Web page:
** World Journal of Mechanics** Vol.4 No.1(2014), Article ID:42192,7 pages DOI:10.4236/wjm.2014.41003

Using Extended Finite Element Method for Computation of the Stress Intensity Factor, Crack Growth Simulation and Predicting Fatigue Crack Growth in a Slant-Cracked Plate of 6061-T651 Aluminum

^{1}Department of Mechanical Engineering, University of Applied Science and Technology, Yadak Resan Kaveh Center, Kaveh Industrial City, Saveh, Iran

^{2}Department of Mechanical Engineering, Islamic Azad University, Saveh Branch, Saveh, Iran

Email: ^{*}hedayati.uast.ac@gmail.com, vahedi@iust.ac.ir

Received November 8, 2103; revised December 6, 2013; accepted January 3, 2014

ABSTRACT

The 6061-T651 aluminium alloy is one of the most common aluminium alloys for marine components and general structures. The stress intensity factor (SIF) is an important parameter for estimating the life of the cracked structure. In this paper, the stress intensity factors of a slant-cracked plate, which is made of 6061-T651 aluminum, have been calculated using extended finite element method (XFEM) and finite element method (FEM) in ABAQUS software and the results were compared with theoretical values. Numerical values obtained from these two methods were close to the theoretical values. In simulations of crack growth at different crack angles, the crack propagation angle values were closer to the theoretical values in XFEM method. Also, the accuracy and validity of fatigue crack growth curve were much closer to the theoretical graph in XFEM than the FEM. Therefore, in this paper the capabilities of XFEM were realized in analyzing issues such as cracks.

**Keywords:**Stress Intensity Factors; Extended Finite Element Method; Finite Element Method; Slant-Cracked Plate; Crack Propagation Angle; Fatigue Crack Growth

1. Introduction

Fracture and failure are common problems with industry equipment. In modern materials science, fracture mechanics is an important tool in improving the mechanical performance of mechanical components. The stress intensity factor (SIF) is an important parameter for estimating the life of the cracked structure. In reality the stress intensity factor is a complicated function of applied loading, boundary conditions, crack growth, geometry, and material properties. By using the SIF and Paris law, the fatigue crack growth at the plate is measured. In fact, the Paris model describes the rate of crack growth in terms of material properties and the stress intensity factor. The stress intensity factor is performed using theoretical or numerical techniques. There are several numerical methods for calculating SIF like displacement extrapolation method, jintegral technique and extended finite element method [1].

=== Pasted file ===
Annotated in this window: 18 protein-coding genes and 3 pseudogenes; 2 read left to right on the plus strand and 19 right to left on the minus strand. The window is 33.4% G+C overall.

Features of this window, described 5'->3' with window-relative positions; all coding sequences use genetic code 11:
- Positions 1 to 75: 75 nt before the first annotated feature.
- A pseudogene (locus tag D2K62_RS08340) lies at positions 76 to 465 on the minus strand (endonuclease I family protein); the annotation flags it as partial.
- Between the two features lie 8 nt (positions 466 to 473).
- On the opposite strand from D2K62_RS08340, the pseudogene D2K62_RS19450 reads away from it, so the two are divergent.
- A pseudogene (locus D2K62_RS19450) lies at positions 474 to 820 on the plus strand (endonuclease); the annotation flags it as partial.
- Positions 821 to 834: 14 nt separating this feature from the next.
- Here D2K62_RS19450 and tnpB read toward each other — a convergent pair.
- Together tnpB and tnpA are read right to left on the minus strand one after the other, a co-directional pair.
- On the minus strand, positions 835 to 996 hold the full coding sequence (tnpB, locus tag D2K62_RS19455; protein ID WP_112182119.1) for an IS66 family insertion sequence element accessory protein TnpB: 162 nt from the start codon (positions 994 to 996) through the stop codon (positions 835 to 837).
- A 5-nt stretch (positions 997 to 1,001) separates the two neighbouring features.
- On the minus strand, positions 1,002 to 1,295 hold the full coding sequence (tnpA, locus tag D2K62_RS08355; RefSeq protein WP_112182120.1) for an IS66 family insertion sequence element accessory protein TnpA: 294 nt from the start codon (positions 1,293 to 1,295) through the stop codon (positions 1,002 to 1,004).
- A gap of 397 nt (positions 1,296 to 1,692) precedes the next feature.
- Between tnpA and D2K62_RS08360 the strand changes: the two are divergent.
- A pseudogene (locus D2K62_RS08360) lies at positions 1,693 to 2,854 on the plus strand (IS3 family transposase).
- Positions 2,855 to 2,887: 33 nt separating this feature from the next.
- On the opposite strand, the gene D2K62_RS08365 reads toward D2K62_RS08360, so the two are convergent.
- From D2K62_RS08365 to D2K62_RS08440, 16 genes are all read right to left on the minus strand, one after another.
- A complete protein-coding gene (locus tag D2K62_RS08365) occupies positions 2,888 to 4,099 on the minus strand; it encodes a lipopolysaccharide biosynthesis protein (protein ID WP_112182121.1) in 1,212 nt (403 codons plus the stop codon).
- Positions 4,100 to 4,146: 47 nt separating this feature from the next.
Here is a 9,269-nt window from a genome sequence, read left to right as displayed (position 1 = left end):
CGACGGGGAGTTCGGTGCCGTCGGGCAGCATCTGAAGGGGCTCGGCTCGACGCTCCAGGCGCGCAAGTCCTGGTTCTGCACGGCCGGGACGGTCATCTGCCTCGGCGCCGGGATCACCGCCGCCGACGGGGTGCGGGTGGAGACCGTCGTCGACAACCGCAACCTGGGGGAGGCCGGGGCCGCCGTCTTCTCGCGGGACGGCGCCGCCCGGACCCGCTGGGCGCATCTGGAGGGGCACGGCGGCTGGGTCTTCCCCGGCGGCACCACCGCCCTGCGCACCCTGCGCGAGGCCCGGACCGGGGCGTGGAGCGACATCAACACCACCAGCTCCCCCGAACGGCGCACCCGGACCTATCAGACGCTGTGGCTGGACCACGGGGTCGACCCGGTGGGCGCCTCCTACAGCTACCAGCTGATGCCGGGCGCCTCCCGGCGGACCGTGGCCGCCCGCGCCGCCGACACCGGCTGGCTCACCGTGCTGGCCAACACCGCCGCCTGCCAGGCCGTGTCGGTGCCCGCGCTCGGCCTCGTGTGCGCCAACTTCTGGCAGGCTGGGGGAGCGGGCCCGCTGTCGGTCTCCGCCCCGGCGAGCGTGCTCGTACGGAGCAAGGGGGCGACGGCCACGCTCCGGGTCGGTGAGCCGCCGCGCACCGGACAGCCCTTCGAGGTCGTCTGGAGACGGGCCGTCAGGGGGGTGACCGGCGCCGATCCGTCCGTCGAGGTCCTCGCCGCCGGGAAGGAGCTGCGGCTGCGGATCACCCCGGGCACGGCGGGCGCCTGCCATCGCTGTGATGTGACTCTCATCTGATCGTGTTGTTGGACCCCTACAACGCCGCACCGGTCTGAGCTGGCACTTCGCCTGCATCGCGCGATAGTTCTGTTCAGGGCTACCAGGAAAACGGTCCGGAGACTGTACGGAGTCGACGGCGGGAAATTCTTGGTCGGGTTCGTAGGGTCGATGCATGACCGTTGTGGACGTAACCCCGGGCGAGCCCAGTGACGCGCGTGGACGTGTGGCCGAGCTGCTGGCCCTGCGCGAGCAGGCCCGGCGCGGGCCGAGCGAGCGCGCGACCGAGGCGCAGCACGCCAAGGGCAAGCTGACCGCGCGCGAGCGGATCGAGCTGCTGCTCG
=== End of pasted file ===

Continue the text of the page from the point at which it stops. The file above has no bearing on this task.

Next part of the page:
The extended finite element method [2-5] can approximate the discontinuous displacement field near cracks independently of the finite element mesh through the use of interpolation functions, which can describe the displacement field near cracks in the structure. Therefore, crack modelling for stress analyses in the field of fracture mechanics can be performed more easily by XFEM than by conventional FEM. Since information about the crack geometry is required in order to determine the interpolation functions in XFEM, the level set method, which expresses the geometry implicitly as the zero contour of the level set function, can be used to simplify the computation process in XFEM analysis. Since XFEM can model cracks of structures independently of the finite element models, the number of laborious and time consuming mesh division processes can be reduced. Therefore, XFEM can be used to perform crack propagation analyses, which is not possible in practice by the conventional FEM, which often requires remeshing procedures [5-7]. Thus, using extended finite element method to simulate fracture behaviours of structures can shorten the time to estimate safety of engineering structures and reduce experiment costs. Many researchers study the extended finite element method to simulate fracture behaviour. Modelling quasi-static crack growth in 2-D problems for isotropic and biomaterial media using XFEM is described in Sukumar and Prevost [8] in which the implementation of the crack growth using the XFEM within a general purpose finite element code is also described. The numerical applications are performed in Sukumar et al [9]. A 2-D numerical model of micro structural effects and quasistatic crack propagation in brittle materials using XFEM is presented in Sukumar et al [10]. The modelling of cracks with multiple branches, multiple holes and cracks emanating from holes is presented in Daux et al [11]. The implementation is based on using the same enrichment functions for the cracks (discontinuous and tip functions) and the enrichment scheme is developed based on the interaction of the discontinuous geometric features with the mesh. Whereas for holes, new enrichment function is introduced. Modelling 3-D planar cracks by XFEM was first introduced in Sukumar et al [12], who solved several planar crack mode-I problems and showed that the method compared well with analytical solutions.